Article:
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There's nothing like the feeling of starting out in a brand-new career. But as you sign on the dotted line and learn the ropes at your new job, are you aware of your rights as an employee? Knowing what they are is the best way to ensure they stay protected. Here’s how you can understand your rights as an employee.
Who establishes employee rights?
Federal law enacted and enforced by the US Department of Labor set out the rights of both employees and employers. Whether you're a doctor, a line cook, or a quality control inspector, your rights are defined by the National Labor Relations Act and a number of other laws.
The US Department of Labor has special laws in place particularly to protect people with disabilities, veterans, women, and minorities—all groups who have been discriminated against at times in the past.
What are some of my most important rights?
- Join a union. Employees have the right to form or join a union. Unions exist to present a united front to employers in negotiating hours, benefits, and wages on behalf of members. Under the law, your employer is not allowed to threaten or obstruct you in joining a union, or fire or demote you for doing so. A union is not allowed to threaten or harm you for not joining, either.
- Be free of discrimination. As an employee, you also have the right to not to be discriminated against or to have anything used to make decisions about whether you are hired, fired, promoted, or demoted other than your work record. This means an employer cannot act either for or against you on the basis of your sex, race, religion, disability, or even genetic information.
- Get equal pay. Another important right you have as an employee is the right to get equal pay for equal work. Although this problem is most often seen when women are paid less than men, it can technically happen anywhere and to anyone. What's important in considering whether a person is being fairly paid is not if they have the same job title as someone else in the company, but if their work consists of the same duties.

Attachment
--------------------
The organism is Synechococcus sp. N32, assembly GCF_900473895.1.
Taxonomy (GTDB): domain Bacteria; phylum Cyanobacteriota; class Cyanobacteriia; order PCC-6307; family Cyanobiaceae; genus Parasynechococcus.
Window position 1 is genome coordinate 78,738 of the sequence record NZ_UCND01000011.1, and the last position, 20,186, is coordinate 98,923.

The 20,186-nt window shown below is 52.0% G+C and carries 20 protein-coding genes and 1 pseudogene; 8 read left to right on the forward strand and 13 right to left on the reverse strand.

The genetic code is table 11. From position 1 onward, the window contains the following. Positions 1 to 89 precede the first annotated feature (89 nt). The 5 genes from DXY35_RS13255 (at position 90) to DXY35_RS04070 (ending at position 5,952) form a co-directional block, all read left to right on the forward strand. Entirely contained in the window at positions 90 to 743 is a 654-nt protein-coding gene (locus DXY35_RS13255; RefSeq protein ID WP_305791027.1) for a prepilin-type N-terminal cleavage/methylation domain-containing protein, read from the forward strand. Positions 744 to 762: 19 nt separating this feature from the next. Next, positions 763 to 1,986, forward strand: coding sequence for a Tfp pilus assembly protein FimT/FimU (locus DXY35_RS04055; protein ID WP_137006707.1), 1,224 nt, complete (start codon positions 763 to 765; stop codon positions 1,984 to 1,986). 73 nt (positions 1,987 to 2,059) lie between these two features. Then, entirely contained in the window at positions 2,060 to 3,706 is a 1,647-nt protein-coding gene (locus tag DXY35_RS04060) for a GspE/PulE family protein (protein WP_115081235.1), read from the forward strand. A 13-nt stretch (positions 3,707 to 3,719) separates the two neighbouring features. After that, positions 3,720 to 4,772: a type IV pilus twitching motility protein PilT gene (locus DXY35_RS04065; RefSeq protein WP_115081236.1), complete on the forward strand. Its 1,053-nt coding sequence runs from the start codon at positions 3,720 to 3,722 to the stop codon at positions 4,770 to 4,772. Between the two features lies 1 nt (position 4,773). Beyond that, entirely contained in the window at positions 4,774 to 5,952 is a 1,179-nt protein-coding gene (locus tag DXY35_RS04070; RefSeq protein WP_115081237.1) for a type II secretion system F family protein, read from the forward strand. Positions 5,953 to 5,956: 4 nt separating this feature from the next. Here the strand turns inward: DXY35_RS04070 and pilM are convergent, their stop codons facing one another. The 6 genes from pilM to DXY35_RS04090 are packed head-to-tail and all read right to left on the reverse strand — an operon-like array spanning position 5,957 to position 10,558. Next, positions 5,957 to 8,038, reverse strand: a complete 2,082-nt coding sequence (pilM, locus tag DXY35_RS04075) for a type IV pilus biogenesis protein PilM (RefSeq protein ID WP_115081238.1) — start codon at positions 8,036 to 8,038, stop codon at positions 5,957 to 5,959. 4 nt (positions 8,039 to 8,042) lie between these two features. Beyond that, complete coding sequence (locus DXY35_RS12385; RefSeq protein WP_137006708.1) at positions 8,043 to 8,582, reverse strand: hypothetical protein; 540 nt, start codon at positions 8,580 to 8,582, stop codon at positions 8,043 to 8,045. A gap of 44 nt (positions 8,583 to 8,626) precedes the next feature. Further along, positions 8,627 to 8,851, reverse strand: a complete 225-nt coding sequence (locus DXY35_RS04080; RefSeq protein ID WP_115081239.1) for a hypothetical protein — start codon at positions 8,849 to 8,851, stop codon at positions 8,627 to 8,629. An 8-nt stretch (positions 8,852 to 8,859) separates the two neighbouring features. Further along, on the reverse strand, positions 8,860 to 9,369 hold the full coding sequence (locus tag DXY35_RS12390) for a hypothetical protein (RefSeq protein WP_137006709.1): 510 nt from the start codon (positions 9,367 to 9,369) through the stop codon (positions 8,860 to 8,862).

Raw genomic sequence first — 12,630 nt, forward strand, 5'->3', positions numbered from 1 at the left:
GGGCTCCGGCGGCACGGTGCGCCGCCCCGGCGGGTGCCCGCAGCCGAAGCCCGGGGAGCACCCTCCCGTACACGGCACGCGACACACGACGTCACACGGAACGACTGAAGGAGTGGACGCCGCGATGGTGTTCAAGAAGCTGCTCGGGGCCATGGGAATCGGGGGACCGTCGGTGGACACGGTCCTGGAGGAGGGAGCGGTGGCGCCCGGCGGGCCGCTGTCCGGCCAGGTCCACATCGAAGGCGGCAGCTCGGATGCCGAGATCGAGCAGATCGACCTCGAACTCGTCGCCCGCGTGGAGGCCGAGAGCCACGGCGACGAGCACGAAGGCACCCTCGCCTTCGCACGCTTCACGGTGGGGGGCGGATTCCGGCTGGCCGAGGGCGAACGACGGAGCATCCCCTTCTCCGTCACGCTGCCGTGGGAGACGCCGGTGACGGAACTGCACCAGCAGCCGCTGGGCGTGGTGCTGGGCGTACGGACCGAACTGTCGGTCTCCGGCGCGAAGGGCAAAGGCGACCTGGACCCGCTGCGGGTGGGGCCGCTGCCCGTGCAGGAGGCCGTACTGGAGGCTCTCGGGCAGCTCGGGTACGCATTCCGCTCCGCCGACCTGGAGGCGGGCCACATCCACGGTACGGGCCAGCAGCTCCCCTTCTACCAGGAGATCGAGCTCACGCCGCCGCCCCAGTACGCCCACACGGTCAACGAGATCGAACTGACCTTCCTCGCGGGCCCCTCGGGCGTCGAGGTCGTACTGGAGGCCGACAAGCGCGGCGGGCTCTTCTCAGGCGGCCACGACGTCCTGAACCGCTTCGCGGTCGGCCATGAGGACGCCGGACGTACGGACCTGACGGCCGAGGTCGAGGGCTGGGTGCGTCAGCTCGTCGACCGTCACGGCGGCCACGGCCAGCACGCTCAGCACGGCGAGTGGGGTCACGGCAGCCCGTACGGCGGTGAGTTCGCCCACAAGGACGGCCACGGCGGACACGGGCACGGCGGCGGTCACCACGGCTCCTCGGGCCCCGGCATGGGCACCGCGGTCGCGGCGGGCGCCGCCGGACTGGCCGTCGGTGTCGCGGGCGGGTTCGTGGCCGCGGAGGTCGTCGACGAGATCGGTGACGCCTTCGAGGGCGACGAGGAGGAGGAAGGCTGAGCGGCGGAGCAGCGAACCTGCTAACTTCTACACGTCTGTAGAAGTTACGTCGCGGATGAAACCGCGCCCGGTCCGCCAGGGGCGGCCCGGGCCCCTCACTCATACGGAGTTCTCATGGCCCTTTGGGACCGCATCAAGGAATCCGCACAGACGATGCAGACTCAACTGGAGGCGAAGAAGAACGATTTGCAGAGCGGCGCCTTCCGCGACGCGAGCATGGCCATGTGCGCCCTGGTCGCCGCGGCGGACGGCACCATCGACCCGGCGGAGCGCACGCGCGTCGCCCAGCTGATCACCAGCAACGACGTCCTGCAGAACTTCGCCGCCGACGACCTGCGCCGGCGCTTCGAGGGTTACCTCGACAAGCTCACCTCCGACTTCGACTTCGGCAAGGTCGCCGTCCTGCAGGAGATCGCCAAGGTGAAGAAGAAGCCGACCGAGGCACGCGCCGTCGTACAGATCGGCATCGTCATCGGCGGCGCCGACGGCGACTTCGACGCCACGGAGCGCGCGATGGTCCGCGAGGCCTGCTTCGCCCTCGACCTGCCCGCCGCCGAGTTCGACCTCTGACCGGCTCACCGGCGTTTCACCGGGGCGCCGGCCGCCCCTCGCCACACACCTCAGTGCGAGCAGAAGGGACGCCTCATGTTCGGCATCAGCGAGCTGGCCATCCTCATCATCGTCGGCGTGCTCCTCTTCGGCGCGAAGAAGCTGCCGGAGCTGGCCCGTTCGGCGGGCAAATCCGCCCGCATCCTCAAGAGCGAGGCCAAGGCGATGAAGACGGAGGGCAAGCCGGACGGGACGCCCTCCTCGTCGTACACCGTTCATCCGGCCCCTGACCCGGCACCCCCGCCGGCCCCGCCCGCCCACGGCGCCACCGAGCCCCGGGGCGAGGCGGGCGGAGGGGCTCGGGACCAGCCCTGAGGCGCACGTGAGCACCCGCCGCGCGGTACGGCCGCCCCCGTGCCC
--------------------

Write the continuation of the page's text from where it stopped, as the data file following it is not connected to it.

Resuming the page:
What kinds of things are employers prohibited from doing?
Employers may not recruit and advertise for jobs in a way that shows preference for a particular kind of person (e.g. one sex or race or age). So, for example, an advertisement cannot seek "men only." It would also be illegal for a company to recruit only by word of mouth through a particular community.
Additionally, employers may not test for things that are unrelated to the job they are advertising for. Any tests for hiring or for promotion decisions have to be accessible to anyone, and the employer must be able to show that the test is necessary.
Employers must make reasonable efforts to accommodate your religious practices or your needs if you have a disability. If making these accommodations would cost too much or create a great inconvenience to the workplace, however, then the employer is not obligated to make that accommodation.
What should I do to defend my rights?
The most important thing to do if you believe your rights are being threatened is to consult with experts who can help you defend them. The legal experts at Avrek Law Firm will be able to help you fully understand your rights, file a discrimination claim, negotiate with an employer, or even take a case to court as necessary.
Having a job is a wonderful thing, and knowing your rights as an employee is an important step to a wonderful and fulfilling career.